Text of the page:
One of the features added to Elixir early on to help integration with Erlang code was the idea of overridable function definitions. This is what allowed our GenServer definition to be as simple as:
defmodule MyServer do use GenServer end
use GenServer defines functions such as:
def terminate(reason, state) do :ok end
and then mark them as overridable:
defoverridable terminate: 2
As the community grew,
defoverridable/1 started to show some flaws in its implementation. Furthermore, the community did not always follow up on best practices, often times marking functions as overridable but without defining a proper Behaviour behind the scenes.
The goal of this proposal is to clarify the existing functionality and propose extensions that will push the community towards best practices.
In the example above, we have used
defoverridable terminate: 2 to make the definition of the
terminate/2 function optional.
However, in some cases, the use of defoverridable seems to be unnecessary. For instance, we provide a default implementation for
handle_call/3 and mark it as overridable, but the default implementation simply raises when invoked. That’s counter-intuitive as it would be best to simply not define a default implementation in the first place, truly making the
handle_call/3 callback optional.
Luckily, Erlang 18 added support for marking callbacks as optional, which we support on Elixir v1.4. We propose Elixir and libraries to leverage this feature and no longer define default implementations for the
handle_* functions and instead mark them as optional.
Instead of the version we have today:
defmodule GenServer do @callback handle_call(message, from, state) defmacro __using__(_) do quote do @behaviour GenServer def handle_call(_message, _from, _state) do raise "handle_call/3 not implemented" end # ... defoverridable handle_call: 3 end end end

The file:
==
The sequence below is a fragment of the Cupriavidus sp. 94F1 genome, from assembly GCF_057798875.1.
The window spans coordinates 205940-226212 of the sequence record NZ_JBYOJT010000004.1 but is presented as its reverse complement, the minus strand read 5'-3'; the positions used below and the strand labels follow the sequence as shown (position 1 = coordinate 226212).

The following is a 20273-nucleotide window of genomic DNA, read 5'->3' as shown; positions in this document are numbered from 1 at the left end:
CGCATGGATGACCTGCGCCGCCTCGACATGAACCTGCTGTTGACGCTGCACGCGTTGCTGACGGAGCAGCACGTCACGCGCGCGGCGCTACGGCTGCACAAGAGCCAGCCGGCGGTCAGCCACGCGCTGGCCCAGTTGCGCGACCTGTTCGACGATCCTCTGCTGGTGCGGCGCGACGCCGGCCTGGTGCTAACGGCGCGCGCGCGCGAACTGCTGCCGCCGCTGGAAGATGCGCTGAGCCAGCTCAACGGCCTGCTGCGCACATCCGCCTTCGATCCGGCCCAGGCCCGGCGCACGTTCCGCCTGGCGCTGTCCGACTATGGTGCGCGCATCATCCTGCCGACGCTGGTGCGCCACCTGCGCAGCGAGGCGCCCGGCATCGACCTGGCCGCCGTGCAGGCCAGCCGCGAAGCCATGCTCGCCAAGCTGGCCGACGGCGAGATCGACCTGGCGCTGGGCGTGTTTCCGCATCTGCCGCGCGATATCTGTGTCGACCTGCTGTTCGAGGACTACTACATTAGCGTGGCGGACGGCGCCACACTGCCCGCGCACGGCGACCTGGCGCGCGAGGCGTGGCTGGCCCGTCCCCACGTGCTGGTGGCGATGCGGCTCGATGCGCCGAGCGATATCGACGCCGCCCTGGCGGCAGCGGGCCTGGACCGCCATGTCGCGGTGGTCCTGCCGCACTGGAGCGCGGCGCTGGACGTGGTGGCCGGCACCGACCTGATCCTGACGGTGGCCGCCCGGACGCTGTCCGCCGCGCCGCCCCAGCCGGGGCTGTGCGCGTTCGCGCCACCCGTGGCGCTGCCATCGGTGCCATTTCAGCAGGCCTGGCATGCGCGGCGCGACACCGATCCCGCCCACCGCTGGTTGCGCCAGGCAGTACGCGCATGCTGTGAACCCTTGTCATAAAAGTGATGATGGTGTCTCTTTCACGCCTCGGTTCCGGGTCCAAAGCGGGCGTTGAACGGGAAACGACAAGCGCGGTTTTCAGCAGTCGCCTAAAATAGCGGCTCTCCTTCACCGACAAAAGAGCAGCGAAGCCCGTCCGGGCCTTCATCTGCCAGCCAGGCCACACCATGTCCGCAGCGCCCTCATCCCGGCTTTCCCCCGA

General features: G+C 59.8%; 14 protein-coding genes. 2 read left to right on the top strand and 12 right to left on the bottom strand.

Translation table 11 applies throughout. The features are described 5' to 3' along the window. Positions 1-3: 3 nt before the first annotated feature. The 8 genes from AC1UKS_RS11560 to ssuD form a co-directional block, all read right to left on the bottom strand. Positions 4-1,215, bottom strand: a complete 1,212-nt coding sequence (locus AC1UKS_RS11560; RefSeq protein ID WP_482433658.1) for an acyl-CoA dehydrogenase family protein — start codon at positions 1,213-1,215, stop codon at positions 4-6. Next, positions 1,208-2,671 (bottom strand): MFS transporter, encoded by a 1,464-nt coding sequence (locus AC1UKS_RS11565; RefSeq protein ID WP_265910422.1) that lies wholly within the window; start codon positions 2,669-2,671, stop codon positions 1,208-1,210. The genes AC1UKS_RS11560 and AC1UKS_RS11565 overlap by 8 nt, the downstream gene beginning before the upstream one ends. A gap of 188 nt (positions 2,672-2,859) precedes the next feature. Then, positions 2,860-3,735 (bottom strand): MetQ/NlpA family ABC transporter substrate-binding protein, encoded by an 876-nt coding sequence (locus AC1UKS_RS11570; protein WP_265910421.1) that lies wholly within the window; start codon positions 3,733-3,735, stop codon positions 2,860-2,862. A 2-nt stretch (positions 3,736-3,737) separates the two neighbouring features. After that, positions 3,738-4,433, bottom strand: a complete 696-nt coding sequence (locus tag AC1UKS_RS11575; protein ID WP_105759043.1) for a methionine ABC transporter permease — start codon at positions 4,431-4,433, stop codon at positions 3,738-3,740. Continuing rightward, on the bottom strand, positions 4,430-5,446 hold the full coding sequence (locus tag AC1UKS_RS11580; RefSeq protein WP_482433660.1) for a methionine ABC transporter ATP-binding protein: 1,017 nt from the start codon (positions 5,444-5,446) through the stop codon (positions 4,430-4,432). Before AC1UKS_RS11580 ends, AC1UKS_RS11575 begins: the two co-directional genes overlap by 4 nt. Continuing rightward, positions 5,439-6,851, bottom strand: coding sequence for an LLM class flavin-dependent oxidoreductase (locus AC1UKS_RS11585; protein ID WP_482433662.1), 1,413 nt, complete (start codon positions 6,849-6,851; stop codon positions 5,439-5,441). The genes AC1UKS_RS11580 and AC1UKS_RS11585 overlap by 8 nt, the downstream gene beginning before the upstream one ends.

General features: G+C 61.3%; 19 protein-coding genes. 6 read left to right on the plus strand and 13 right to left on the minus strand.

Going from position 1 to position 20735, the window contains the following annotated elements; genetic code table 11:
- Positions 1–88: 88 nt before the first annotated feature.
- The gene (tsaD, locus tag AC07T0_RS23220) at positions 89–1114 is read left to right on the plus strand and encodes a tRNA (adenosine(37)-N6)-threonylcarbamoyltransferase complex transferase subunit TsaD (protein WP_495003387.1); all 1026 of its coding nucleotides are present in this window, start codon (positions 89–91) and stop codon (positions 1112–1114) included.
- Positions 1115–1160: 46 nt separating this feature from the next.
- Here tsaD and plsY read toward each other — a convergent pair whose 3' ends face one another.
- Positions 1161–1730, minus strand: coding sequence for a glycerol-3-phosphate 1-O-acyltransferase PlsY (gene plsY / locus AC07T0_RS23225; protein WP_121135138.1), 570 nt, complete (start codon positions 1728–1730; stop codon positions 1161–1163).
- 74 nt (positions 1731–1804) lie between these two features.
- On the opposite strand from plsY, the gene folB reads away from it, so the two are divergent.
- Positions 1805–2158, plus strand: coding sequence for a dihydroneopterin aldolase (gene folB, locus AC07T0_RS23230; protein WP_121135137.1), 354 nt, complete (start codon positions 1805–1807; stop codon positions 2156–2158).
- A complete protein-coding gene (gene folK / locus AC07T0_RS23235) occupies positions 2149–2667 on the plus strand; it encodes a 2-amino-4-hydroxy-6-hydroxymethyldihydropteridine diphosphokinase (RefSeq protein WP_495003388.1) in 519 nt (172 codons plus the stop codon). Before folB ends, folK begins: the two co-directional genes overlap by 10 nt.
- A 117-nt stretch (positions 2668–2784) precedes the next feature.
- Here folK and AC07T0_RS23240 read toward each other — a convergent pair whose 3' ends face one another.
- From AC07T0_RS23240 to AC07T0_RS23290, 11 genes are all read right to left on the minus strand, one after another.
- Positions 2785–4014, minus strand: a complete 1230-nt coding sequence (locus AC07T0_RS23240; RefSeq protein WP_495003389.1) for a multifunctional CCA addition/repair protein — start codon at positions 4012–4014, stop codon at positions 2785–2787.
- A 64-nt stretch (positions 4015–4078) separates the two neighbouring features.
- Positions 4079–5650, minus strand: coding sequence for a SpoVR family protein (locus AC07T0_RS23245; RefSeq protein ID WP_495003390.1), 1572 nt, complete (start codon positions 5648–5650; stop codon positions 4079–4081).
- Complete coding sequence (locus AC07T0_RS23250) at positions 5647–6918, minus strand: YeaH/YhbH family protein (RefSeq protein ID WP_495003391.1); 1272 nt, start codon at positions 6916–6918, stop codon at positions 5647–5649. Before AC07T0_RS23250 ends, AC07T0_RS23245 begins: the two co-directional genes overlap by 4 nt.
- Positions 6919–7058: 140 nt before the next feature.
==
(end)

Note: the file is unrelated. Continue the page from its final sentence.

defmodule GenServer do @callback handle_call(message, from, state) @optional_callbacks handle_call: 3 defmacro __using__(_) do quote do @behaviour GenServer # ... end end end
The proposed code is much simpler conceptually since we are using the
@optional_callbacks feature instead of
defoverridable to correctly mark optional callbacks as optional.
defoverridable will still be used for functions such as
terminate/2, which are truly required.
For developers using GenServer, no change will be necessary to their code base. The goal is that, by removing unnecessary uses of
defoverridable/1, the Elixir code base can lead by example and hopefully push the community to rely less on such tools when they are not necessary.
Even with the improvements above, the usage of
@optional_callbacks still have one major downside: the lack of warnings for implementation mismatches. For example, imagine that instead of defining
handle_call/3, you accidentally define a non-callback
handle_call/3 is optional, Elixir won’t emit any warnings, so it may take a while for developers to understand why their
handle_call/2 callback is not being invoked.
We plan to solve this issue by introducing the
@impl true annotation that will check the following function is the implementation of a behaviour. Therefore, if someone writes a code like this: